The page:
Everyone has their own way of raising energy levels and elevating their mood. For some, it’s sports or exercise. For others, it’s simple social interaction. But the best natural high for me? Sitting in orchestra seats at any Broadway musical, being close enough to watch Billy Joel’s fingers while he plays “Piano Man” or standing front-row-center in Las Vegas as Cher belts out “Turn Back Time” one more time (during yet another farewell concert).
I shared an incredible experience with my granddaughter last year at Taylor Swift’s 1989 Tour performance at Levy Stadium near San Francisco – and it was a total shock for me. I was surrounded by a very young audience and had expected to sit back and take it all in as an older observer. Wrong! I was into it just as much as any tweener as soon as Taylor took the stage.
What I did learn from that experience? It doesn’t matter where I am or who’s performing; I’m addicted to live music. Rock, Country, Opera or otherwise, as long as it’s good, it’s my drug of choice.
And I’m not alone. Live music raises the “happiness quotient” for most human beings. In fact, a quick online search for studies on the impact music has on the our minds and bodies revealed no less than thirty recent articles substantiating the connection between happiness and live theatre performances of any kind (particularly those featuring music).
Unfortunately, as with all great experiences, there is one big negative factor in attending live performances: Price. Tickets to many of today’s musical events can be downright ridiculous.
Not long ago, tickets for Adele’s U.S. tour dates sold out within 30 minutes on Ticketmaster. Three hours later, those same tickets were being scalped on eBay, Craigslist and StubHub for thousands of dollars above face value.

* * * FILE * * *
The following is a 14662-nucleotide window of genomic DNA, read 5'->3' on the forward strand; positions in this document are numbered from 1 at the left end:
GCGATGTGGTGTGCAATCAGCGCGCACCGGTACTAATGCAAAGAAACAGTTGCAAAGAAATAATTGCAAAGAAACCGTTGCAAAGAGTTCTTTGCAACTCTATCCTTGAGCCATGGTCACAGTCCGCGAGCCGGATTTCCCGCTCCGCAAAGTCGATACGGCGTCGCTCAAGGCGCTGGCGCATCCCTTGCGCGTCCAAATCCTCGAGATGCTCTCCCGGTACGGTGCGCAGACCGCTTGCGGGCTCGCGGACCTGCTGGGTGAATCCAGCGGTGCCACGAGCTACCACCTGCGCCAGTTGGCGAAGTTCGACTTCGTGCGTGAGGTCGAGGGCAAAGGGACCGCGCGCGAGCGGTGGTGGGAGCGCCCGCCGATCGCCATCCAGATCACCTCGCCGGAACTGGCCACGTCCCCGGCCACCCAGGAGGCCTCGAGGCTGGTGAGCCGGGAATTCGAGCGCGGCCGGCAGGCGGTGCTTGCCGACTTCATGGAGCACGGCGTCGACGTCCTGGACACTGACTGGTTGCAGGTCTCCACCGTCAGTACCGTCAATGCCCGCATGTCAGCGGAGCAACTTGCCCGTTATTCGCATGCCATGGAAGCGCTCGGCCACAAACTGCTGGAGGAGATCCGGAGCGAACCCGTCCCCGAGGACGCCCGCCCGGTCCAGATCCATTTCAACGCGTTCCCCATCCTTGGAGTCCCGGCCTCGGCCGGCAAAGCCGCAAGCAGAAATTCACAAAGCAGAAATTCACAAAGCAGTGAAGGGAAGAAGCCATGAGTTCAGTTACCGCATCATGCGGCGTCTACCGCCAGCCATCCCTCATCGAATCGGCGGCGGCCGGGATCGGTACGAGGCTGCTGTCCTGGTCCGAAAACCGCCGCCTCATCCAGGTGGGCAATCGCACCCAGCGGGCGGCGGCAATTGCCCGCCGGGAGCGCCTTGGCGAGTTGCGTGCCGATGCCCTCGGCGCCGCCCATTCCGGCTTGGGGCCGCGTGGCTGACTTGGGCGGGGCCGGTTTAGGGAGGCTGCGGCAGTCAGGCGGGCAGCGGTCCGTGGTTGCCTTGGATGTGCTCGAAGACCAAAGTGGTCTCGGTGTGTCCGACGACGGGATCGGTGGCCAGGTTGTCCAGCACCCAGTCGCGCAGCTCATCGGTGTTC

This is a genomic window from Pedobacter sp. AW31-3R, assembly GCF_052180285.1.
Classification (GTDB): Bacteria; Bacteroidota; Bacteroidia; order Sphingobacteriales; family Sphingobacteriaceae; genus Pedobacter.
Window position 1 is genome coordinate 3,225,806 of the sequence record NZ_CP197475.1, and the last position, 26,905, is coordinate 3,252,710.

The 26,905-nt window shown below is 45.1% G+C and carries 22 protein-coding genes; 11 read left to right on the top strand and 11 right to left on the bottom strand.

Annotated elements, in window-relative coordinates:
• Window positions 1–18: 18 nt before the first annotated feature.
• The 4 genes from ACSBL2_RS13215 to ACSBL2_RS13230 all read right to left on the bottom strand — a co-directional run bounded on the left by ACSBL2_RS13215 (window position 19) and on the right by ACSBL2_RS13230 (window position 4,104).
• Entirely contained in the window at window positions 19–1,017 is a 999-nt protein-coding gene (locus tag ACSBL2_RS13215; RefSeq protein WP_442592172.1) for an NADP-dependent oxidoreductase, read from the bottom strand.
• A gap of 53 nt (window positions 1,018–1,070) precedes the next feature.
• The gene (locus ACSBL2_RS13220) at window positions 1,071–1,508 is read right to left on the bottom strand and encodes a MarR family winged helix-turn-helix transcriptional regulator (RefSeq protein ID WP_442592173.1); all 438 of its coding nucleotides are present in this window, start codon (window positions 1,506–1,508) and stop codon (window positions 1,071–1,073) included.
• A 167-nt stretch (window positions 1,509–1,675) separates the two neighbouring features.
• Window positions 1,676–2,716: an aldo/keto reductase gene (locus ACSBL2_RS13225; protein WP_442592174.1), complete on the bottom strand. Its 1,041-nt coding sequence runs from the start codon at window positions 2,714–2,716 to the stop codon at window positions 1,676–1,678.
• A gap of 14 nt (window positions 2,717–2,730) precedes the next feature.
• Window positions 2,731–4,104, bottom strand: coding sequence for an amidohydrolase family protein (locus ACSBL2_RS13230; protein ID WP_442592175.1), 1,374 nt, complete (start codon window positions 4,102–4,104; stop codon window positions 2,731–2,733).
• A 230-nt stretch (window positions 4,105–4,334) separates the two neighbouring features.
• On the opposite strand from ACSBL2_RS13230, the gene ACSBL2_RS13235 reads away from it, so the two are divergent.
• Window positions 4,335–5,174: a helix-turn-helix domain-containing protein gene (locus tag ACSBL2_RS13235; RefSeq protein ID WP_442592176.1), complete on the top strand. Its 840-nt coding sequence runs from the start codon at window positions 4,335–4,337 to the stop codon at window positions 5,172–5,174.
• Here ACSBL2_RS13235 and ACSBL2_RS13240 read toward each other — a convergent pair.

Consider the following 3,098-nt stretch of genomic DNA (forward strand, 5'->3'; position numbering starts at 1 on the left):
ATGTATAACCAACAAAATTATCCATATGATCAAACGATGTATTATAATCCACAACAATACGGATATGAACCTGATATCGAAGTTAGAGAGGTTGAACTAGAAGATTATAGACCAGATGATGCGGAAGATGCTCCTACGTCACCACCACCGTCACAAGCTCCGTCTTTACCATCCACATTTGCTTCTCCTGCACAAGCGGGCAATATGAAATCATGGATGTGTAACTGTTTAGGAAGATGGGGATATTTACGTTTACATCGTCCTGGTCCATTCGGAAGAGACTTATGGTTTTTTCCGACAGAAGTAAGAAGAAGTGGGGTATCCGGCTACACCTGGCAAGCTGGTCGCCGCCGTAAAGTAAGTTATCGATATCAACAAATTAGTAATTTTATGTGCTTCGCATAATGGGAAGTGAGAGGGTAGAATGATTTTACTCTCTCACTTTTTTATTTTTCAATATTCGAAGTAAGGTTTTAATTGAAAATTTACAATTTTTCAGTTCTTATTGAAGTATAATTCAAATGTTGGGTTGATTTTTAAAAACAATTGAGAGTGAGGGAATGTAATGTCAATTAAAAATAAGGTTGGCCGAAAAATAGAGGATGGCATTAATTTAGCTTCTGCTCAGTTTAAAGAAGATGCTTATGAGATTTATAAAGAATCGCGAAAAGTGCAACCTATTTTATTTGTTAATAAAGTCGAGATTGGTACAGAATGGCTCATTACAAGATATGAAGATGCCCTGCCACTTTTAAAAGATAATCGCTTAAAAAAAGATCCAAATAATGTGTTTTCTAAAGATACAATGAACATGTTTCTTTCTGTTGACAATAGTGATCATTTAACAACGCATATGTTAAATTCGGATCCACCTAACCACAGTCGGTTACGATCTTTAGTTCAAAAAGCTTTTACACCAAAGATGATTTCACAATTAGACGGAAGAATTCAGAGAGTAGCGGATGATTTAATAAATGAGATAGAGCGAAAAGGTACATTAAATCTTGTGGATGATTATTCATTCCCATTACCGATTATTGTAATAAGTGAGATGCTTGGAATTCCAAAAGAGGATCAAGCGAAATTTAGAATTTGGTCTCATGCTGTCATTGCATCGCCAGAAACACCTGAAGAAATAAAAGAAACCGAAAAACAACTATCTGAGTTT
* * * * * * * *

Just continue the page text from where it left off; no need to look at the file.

So, how can you get your live performance fix without breaking the bank?
For one thing, most cities now have great community theatre companies. Even smaller towns have college and other school theaters, orchestras, bands and choral groups. Restaurants, bars and coffeehouses also create opportunities for local musicians to perform, and cover fees are usually reasonable (if they charge one at all).
In San Francisco and the North Bay, we’re blessed with literally hundreds of affordable options and I’ve included links below to a few of my favorites. Buy a ticket, go tonight, hum along and let the power of live music lift you.
“Without music, life would be a mistake.” — Friedrich Nietzsche
Bing Music Hall I Stanford University
Green Music Hall I Sonoma State University
Hopmonk Tavern I Novato and Sebastopol
The San Francisco Playhouse is a special place showcasing his new playwrights and actors.
The San Francisco Symphony presents the Katharine Hanrahan Open Rehearsal Series each month and it’s a marvelous opportunity to attend a world-class symphony performance at a very reasonable rate.